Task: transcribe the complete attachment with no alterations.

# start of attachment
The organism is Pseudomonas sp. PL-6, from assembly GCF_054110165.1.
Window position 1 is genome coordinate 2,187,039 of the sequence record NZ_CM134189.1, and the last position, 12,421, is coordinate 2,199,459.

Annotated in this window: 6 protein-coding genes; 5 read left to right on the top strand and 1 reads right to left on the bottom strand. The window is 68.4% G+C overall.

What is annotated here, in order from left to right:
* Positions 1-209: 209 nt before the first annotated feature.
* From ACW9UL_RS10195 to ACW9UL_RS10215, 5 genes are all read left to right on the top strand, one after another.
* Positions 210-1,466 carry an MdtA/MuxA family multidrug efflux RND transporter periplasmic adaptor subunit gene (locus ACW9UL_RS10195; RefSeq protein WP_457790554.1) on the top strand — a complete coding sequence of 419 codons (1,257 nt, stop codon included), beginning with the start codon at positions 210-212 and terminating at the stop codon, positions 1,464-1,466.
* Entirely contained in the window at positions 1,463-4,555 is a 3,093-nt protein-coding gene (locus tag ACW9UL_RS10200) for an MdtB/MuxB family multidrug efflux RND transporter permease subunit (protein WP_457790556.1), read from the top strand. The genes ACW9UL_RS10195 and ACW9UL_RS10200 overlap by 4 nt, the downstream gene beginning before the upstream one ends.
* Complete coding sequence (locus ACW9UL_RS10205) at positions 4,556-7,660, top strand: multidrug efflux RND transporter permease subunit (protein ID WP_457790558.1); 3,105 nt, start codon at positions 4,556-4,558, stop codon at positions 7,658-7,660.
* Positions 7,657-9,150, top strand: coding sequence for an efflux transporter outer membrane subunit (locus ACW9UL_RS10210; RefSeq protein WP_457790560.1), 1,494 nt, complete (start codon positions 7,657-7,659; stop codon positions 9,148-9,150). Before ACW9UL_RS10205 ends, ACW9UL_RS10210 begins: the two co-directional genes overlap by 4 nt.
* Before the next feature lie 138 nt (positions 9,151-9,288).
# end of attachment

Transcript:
The organism is Pseudomonas sp. PL-6, from assembly GCF_054110165.1.
Window position 1 is genome coordinate 2,187,039 of the sequence record NZ_CM134189.1, and the last position, 12,421, is coordinate 2,199,459.

Annotated in this window: 6 protein-coding genes; 5 read left to right on the top strand and 1 reads right to left on the bottom strand. The window is 68.4% G+C overall.

What is annotated here, in order from left to right:
* Positions 1-209: 209 nt before the first annotated feature.
* From ACW9UL_RS10195 to ACW9UL_RS10215, 5 genes are all read left to right on the top strand, one after another.
* Positions 210-1,466 carry an MdtA/MuxA family multidrug efflux RND transporter periplasmic adaptor subunit gene (locus ACW9UL_RS10195; RefSeq protein WP_457790554.1) on the top strand — a complete coding sequence of 419 codons (1,257 nt, stop codon included), beginning with the start codon at positions 210-212 and terminating at the stop codon, positions 1,464-1,466.
* Entirely contained in the window at positions 1,463-4,555 is a 3,093-nt protein-coding gene (locus tag ACW9UL_RS10200) for an MdtB/MuxB family multidrug efflux RND transporter permease subunit (protein WP_457790556.1), read from the top strand. The genes ACW9UL_RS10195 and ACW9UL_RS10200 overlap by 4 nt, the downstream gene beginning before the upstream one ends.
* Complete coding sequence (locus ACW9UL_RS10205) at positions 4,556-7,660, top strand: multidrug efflux RND transporter permease subunit (protein ID WP_457790558.1); 3,105 nt, start codon at positions 4,556-4,558, stop codon at positions 7,658-7,660.
* Positions 7,657-9,150, top strand: coding sequence for an efflux transporter outer membrane subunit (locus ACW9UL_RS10210; RefSeq protein WP_457790560.1), 1,494 nt, complete (start codon positions 7,657-7,659; stop codon positions 9,148-9,150). Before ACW9UL_RS10205 ends, ACW9UL_RS10210 begins: the two co-directional genes overlap by 4 nt.
* Before the next feature lie 138 nt (positions 9,151-9,288).